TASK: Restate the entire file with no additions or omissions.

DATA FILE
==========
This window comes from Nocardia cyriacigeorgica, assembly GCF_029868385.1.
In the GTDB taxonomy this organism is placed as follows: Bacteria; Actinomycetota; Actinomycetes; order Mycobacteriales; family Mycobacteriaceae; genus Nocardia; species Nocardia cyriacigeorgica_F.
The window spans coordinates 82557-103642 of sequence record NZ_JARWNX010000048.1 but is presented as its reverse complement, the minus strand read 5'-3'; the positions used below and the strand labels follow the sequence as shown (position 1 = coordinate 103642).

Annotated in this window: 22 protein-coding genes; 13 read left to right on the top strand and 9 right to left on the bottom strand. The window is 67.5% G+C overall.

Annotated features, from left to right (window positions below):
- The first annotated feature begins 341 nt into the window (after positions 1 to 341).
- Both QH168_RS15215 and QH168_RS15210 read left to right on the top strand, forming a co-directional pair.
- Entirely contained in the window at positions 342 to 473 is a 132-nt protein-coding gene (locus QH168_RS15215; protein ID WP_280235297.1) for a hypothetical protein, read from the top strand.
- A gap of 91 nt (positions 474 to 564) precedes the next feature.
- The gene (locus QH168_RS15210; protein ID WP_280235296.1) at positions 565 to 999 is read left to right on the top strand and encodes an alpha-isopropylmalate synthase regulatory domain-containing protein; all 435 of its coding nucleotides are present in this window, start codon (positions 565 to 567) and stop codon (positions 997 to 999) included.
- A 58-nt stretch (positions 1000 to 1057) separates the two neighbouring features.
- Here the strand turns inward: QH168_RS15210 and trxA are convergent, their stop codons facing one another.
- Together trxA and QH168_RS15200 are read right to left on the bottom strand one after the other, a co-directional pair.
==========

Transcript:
This window comes from Nocardia cyriacigeorgica, assembly GCF_029868385.1.
In the GTDB taxonomy this organism is placed as follows: Bacteria; Actinomycetota; Actinomycetes; order Mycobacteriales; family Mycobacteriaceae; genus Nocardia; species Nocardia cyriacigeorgica_F.
The window spans coordinates 82557-103642 of sequence record NZ_JARWNX010000048.1 but is presented as its reverse complement, the minus strand read 5'-3'; the positions used below and the strand labels follow the sequence as shown (position 1 = coordinate 103642).

Annotated in this window: 22 protein-coding genes; 13 read left to right on the top strand and 9 right to left on the bottom strand. The window is 67.5% G+C overall.

Annotated features, from left to right (window positions below):
- The first annotated feature begins 341 nt into the window (after positions 1 to 341).
- Both QH168_RS15215 and QH168_RS15210 read left to right on the top strand, forming a co-directional pair.
- Entirely contained in the window at positions 342 to 473 is a 132-nt protein-coding gene (locus QH168_RS15215; protein ID WP_280235297.1) for a hypothetical protein, read from the top strand.
- A gap of 91 nt (positions 474 to 564) precedes the next feature.
- The gene (locus QH168_RS15210; protein ID WP_280235296.1) at positions 565 to 999 is read left to right on the top strand and encodes an alpha-isopropylmalate synthase regulatory domain-containing protein; all 435 of its coding nucleotides are present in this window, start codon (positions 565 to 567) and stop codon (positions 997 to 999) included.
- A 58-nt stretch (positions 1000 to 1057) separates the two neighbouring features.
- Here the strand turns inward: QH168_RS15210 and trxA are convergent, their stop codons facing one another.
- Together trxA and QH168_RS15200 are read right to left on the bottom strand one after the other, a co-directional pair.